This Confluence has been LDAP enabled, if you are an ASF Committer, please use your LDAP Credentials to login. Any problems file an INFRA jira ticket please.

Child pages
  • Storage Based Authorization
Skip to end of metadata
Go to start of metadata

This document describes two authorization models and explains how to configure and use storage-based authorization.

Default Authorization Model of Hive

The default authorization model of Hive supports a traditional RDBMS style of authorization based on users, groups and roles and granting them permissions to do operations on database or table. It is descibed in more detail in

This RDBMS style of authorization is not very suitable for the typical use cases in Hadoop because of the following differences in implementation:

  1. Unlike a traditional RDBMS, Hive is not in complete control of all data underneath it. The data is stored in a number of files, and the file system has an independent authorization system.
  2. Also unlike a traditional RDBMS which doesn’t allow other programs to access the data directly, people tend to use other applications that read or write directly into files or directories that get used with Hive.

This creates problem scenarios like:

  1. You grant permissions to a user, but the user can’t access the database or file system because they don’t have file system permissions.
  2. You remove permissions for a user, but the user can still access the data directly through the file system, because they have file system permissions.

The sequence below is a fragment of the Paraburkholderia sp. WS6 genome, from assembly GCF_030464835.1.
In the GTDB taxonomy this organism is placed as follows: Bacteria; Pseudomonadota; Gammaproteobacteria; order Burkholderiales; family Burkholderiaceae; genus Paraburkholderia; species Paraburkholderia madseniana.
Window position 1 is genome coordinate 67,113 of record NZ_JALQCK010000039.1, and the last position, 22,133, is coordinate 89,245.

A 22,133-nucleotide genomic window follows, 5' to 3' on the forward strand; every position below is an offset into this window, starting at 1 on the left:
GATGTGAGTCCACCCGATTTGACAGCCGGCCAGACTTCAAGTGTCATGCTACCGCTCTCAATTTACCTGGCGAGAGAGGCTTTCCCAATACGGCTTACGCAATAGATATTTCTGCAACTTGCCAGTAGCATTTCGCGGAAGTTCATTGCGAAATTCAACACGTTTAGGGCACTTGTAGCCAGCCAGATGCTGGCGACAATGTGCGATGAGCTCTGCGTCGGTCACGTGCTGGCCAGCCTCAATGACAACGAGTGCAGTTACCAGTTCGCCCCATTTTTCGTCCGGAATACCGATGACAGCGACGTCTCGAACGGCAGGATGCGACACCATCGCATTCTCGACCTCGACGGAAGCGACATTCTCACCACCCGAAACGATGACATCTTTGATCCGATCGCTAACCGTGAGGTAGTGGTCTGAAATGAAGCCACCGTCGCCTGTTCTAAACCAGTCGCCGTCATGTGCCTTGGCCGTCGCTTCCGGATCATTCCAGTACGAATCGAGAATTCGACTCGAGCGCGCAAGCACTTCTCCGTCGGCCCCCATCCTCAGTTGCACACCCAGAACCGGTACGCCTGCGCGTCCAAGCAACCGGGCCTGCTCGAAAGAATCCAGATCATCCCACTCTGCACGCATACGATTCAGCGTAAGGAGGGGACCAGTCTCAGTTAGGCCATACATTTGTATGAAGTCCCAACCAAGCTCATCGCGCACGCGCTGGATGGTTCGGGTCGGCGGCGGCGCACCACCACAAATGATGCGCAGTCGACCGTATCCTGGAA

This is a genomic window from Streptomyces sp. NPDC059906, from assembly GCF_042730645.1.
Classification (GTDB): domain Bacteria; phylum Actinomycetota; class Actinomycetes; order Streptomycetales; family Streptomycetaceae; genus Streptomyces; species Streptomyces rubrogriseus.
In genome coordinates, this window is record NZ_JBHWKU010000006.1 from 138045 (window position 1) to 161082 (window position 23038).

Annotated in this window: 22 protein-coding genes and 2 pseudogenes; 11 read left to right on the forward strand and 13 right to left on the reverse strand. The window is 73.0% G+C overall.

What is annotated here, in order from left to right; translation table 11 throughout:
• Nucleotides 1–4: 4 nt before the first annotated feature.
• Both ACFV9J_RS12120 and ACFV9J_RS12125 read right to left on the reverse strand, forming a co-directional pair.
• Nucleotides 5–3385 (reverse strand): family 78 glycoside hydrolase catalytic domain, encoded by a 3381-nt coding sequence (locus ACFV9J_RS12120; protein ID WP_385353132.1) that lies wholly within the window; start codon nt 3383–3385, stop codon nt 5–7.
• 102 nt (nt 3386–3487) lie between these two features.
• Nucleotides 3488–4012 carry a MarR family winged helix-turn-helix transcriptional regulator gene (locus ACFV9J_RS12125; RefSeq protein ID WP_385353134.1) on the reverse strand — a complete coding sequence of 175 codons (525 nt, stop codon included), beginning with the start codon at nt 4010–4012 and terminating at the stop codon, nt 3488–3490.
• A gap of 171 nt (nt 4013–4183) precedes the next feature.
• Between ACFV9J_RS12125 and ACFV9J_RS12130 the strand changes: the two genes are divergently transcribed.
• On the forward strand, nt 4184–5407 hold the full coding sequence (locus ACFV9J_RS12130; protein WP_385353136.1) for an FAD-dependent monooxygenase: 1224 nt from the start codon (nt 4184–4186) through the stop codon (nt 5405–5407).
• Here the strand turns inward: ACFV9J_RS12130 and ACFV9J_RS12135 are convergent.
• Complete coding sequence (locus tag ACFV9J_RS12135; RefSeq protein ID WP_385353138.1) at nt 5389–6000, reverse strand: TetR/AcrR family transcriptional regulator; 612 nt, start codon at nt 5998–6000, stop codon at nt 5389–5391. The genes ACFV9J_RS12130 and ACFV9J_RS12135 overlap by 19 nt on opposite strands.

Storage-System Based Authorization Model

The Hive community realizes that there might not be a one-size-fits-all authorization model, so it has support for alternative authorization models to be plugged in.

In the HCatalog package, we have introduced implementation of an authorization interface that uses the permissions of the underlying file system (or in general, the storage backend) as the basis of permissions on each database, table or partition.

In Hive, when a file system is used for storage, there is a directory corresponding to a database or a table. With this authorization model, the read/write permissions a user or group has for this directory determine the permissions a user has on the database or table. In the case of other storage systems such as HBase, the authorization of equivalent entities in the system will be done using the system’s authorization mechanism to determine the permissions in Hive.

For example, an alter table operation would check if the user has permissions on the table directory before allowing the operation, even if it might not change anything on the file system.

A user would need write access to the corresponding entity on the storage system to do any type of action that can modify the state of the database or table. The user needs read access to be able to do any non-modifying action on the database or table.